When Everything Goes Wrong

2021-10-10 – Year B – Proper 23 – The Ordinary Ways of God Stewardship Series, part 1
The Rev. Canon Christopher M. Klukas
Ruth 1; Psalm 90:1-12; Hebrews 3:1-6; Mark 10:17-31

Terrible, Horrible, No Good, Very Bad!

  • “I went to sleep with gum in my mouth and now there’s gum in my hair and when I got out of bed this morning I tripped on the skateboard and by mistake I dropped my sweater in the sink while the water was running and I could tell it was going to be a terrible, horrible, no good, very bad day.”
  • The Terrible Horrible No Good Very Bad years. 2020-2021. Global pandemic, racial tension, political discord, an insurrection in the Capitol Building. Just when we thought things were getting better, the Delta surge!
  • This is not unlike the situation we read about at the beginning of the Book of Ruth.

Meet Naomi

  • Ruth 1:1 “In the days when the judges ruled…”
    • Judges is a book about history repeating itself. The cycle of apostasy.
    • Judges 21:25 is the last verse of Judges, the last verse before the book of Ruth. “Everyone did what was right in his own eyes.” (Judges 21:25, ESV)
      • Political tension. Lack of moral standards. General chaos!
  • Ruth 1:1 A famine in Israel causes Naomi and her family to leave their homeland in search of food and greener pastures.
    • This may be seen as the judgment of God on Israel. Leviticus 26:14, 19-20
  • Naomi’s family settled in Moab, a neighboring country Southeast of Israel. Moabites and Israelites were not friends.
    • Deuteronomy 23:3-6.
    • At the beginning of the book of Judges, the Moabite king attacks Israel and occupies everything between Jericho and Moab for 18 years (Judges 3:12-30)!
    • Moabites worshipped Chemosh, an idol.
  • Naomi’s husband dies (Ruth 1:3), Naomi’s sons marry Moabite wives (1:4).
  • After 10 years, both of Naomi’s sons die (1:5). “left without her two sons and her husband.” Neither of the son’s wives bore children in 10 years of marriage.

A Glimmer of Hope

  • Ruth 1:13 – Naomi feels abandoned by God.
    • Perhaps her circumstances are due to God’s judgment, perhaps they aren’t. The author doesn’t make this clear. Regardless, this is how she feels.
    • Have you ever felt this way?
    • When we feel down about our circumstances, it can cloud our perception of everything and it can blind us to the good that is happening around us.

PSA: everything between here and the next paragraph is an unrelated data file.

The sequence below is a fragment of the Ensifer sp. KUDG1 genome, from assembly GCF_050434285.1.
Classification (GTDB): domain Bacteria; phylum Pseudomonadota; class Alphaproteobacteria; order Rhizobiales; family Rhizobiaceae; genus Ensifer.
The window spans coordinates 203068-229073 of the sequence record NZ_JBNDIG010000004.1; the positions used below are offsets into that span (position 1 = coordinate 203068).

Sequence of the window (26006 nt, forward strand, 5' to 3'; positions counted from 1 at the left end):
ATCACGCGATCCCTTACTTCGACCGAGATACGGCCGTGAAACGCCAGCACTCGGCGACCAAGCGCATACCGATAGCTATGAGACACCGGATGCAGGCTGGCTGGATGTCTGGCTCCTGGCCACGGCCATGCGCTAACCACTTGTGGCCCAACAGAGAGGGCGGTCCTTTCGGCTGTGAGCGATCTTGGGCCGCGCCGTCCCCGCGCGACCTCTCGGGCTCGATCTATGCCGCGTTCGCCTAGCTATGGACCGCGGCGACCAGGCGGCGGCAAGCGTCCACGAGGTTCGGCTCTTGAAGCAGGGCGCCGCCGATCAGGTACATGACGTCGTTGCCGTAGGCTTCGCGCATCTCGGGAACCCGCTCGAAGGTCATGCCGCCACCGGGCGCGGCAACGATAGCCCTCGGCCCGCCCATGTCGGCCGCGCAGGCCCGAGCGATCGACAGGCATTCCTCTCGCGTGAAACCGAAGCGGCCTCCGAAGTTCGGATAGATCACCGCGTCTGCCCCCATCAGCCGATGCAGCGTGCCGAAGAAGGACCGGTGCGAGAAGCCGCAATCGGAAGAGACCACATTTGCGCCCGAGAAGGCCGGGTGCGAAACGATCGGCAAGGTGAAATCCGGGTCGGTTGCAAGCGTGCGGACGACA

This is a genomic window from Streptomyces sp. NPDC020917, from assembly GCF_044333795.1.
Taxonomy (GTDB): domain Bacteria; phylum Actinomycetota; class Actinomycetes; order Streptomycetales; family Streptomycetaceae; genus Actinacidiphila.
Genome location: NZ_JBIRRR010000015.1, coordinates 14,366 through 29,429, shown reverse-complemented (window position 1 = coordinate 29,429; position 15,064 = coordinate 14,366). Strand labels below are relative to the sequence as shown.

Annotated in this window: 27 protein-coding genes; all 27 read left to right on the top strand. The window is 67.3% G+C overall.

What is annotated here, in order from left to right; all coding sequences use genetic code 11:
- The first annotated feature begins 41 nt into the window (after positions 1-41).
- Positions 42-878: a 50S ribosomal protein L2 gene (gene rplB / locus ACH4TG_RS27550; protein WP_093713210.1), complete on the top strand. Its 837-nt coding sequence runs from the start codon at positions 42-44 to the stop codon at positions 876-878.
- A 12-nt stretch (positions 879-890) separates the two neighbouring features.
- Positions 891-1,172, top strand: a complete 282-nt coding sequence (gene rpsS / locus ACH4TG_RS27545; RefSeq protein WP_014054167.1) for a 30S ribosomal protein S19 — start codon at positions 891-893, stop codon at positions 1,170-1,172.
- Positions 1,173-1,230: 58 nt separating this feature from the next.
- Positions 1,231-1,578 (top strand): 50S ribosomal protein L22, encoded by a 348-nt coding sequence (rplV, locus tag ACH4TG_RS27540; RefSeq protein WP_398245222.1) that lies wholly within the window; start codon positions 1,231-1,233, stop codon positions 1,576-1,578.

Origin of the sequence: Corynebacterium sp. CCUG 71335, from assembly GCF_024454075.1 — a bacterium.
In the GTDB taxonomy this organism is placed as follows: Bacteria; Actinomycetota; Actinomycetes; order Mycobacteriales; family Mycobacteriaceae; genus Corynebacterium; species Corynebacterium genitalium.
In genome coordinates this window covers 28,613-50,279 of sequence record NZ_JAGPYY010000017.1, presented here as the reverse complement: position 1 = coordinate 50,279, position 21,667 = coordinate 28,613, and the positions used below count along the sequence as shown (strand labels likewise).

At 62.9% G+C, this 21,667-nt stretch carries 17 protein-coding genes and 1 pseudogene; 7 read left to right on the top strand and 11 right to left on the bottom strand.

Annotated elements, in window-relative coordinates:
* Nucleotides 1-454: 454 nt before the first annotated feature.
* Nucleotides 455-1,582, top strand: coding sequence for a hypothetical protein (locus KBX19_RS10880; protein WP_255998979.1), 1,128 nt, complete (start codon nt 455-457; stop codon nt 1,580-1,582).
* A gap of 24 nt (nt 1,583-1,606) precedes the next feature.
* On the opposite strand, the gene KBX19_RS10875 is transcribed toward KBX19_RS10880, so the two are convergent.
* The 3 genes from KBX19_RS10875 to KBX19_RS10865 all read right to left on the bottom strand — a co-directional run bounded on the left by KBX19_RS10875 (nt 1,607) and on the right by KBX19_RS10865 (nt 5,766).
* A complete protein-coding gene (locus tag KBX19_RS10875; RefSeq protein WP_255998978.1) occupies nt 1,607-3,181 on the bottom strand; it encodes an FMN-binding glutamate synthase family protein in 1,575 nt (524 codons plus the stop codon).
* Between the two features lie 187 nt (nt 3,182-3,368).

• Three glimmers of hope:
    • Ruth 1:6 a rumor emerges that “the Lord had visited his people and given them food.” If the famine was due to God’s judgement, it seems that the time of punishment is coming to an end.
    • Ruth decides to stay with Naomi v. 16.
      • Ruth could have returned to her Father’s house or remarried, she could have remained in the place that was familiar to her. She didn’t.
      • Naomi tries to dissuade her twice, she won’t listen.
    • After we read about these two glimmers, we get a sense that Naomi hasn’t recognized them as such.
      • Naomi tries to change her name when she returns to Israel (vv. 19-21).
      • She is clearly blaming God.
    • One more glimmer: the beginning of the barley harvest (v. 22).
  • “In a sense, [Naomi] is figuring out her “next normal,” which is a similar place most of us find ourselves as we emerge from a global pandemic… [W]e are all trying to figure out what the next normal is in the wake of calamity. Will our experience push us towards bitterness, or can we by faith look for what is next even considering everything that has gone wrong? What does it mean to be on the threshold “at the beginning of … harvest” after such a long time of famine, grief, and loss? Do we have an imagination for what God could do next?” (David Roseberry)

Conclusion

Bp. Neil Lebhar – “the cultural upheaval of 1968 was followed closely by the revival of the Jesus Movement which reached its peak in 1972. As we continue to stand firm in our day, let us also keep our eyes open for opportunities to proclaim the unchanging truth in a changing world.”

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